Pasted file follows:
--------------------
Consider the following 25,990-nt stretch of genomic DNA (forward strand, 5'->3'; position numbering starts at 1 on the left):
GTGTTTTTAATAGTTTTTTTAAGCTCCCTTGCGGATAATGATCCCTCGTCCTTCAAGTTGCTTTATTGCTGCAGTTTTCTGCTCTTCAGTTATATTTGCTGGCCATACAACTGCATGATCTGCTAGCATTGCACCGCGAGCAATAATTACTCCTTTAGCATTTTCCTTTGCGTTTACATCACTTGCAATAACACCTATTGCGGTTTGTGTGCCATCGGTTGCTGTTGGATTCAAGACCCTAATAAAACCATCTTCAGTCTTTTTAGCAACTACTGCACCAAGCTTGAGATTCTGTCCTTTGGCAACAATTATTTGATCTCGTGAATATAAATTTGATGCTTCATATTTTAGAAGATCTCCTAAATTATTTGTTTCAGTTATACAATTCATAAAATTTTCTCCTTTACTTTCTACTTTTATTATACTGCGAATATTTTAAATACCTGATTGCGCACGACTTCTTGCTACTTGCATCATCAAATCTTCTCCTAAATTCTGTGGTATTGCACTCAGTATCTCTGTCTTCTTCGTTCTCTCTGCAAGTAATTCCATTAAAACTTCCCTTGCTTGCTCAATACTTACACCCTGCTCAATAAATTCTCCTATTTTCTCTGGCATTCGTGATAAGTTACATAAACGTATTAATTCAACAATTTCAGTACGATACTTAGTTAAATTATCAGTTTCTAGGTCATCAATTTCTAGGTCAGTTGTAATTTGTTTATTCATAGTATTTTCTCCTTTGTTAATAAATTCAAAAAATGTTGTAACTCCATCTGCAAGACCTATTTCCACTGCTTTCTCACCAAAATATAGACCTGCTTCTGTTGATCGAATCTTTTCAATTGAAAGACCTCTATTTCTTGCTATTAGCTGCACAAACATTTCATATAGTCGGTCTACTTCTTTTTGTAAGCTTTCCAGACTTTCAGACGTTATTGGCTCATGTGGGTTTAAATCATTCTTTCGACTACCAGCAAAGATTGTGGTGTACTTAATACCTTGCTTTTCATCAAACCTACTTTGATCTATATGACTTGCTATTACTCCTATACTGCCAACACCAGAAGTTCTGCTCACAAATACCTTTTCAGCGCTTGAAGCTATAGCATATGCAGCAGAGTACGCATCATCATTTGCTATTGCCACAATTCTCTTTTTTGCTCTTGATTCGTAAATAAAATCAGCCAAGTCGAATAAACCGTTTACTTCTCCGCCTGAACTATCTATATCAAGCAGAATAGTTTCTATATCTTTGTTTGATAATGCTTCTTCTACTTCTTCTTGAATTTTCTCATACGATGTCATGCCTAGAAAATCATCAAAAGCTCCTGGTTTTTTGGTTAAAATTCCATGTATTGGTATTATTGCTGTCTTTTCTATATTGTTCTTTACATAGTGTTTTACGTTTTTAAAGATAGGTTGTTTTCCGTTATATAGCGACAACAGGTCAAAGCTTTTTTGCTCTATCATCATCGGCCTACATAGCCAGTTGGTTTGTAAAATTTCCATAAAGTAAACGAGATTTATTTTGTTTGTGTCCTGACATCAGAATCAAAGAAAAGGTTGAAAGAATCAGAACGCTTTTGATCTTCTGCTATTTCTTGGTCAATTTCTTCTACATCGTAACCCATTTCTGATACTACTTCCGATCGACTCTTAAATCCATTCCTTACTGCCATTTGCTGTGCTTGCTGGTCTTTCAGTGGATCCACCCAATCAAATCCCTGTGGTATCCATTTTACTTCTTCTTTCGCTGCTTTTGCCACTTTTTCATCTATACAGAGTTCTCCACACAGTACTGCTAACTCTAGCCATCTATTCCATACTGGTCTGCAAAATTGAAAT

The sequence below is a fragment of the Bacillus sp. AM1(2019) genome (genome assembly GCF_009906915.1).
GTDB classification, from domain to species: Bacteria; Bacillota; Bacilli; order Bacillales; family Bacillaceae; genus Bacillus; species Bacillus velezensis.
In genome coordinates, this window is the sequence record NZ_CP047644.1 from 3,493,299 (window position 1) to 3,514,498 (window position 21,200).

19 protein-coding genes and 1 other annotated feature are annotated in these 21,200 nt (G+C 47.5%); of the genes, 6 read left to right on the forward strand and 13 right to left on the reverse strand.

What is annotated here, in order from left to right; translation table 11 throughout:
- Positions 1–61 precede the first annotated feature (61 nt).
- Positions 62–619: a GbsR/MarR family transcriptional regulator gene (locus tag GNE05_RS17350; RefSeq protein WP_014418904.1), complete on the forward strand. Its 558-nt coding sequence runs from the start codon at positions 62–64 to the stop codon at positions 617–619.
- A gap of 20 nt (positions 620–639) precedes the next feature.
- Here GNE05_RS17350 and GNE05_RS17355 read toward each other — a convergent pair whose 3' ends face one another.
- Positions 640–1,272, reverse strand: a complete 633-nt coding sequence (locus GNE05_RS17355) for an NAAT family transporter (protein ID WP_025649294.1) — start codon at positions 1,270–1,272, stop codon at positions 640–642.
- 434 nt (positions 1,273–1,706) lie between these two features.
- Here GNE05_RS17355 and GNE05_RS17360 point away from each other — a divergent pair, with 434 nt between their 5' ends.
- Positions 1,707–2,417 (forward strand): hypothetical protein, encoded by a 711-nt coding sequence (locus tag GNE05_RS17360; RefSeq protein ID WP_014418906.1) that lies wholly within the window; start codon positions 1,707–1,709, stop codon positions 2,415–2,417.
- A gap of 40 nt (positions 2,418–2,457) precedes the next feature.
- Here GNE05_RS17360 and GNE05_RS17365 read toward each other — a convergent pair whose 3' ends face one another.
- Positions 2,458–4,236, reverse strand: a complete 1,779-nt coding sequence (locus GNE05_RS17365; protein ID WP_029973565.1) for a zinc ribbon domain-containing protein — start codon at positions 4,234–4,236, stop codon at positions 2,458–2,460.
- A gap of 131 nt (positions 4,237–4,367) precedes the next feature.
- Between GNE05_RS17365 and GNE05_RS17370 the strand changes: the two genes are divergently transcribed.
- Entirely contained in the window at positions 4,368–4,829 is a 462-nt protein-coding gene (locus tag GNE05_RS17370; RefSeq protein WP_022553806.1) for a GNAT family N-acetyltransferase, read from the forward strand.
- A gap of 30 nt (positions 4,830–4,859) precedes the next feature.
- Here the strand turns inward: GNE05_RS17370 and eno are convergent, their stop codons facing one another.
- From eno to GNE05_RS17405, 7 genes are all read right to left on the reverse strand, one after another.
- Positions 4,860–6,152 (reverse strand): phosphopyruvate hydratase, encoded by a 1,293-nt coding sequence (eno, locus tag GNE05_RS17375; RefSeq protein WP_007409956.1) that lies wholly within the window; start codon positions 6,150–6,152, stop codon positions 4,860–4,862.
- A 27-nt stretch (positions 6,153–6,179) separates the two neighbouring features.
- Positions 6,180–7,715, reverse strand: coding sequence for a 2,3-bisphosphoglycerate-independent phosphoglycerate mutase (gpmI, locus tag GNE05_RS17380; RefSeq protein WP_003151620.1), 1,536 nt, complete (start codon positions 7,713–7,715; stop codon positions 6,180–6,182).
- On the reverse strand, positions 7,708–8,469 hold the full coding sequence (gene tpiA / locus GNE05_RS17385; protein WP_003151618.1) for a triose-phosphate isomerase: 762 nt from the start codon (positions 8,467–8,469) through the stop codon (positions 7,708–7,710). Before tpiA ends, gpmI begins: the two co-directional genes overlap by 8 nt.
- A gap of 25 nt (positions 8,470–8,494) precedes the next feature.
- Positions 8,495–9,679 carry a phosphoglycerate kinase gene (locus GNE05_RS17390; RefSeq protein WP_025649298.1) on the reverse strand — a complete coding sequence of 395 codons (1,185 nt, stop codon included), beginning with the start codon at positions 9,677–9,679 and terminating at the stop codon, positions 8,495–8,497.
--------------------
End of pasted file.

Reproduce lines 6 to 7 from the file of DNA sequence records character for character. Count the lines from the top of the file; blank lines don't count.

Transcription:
19 protein-coding genes and 1 other annotated feature are annotated in these 21,200 nt (G+C 47.5%); of the genes, 6 read left to right on the forward strand and 13 right to left on the reverse strand.

What is annotated here, in order from left to right; translation table 11 throughout: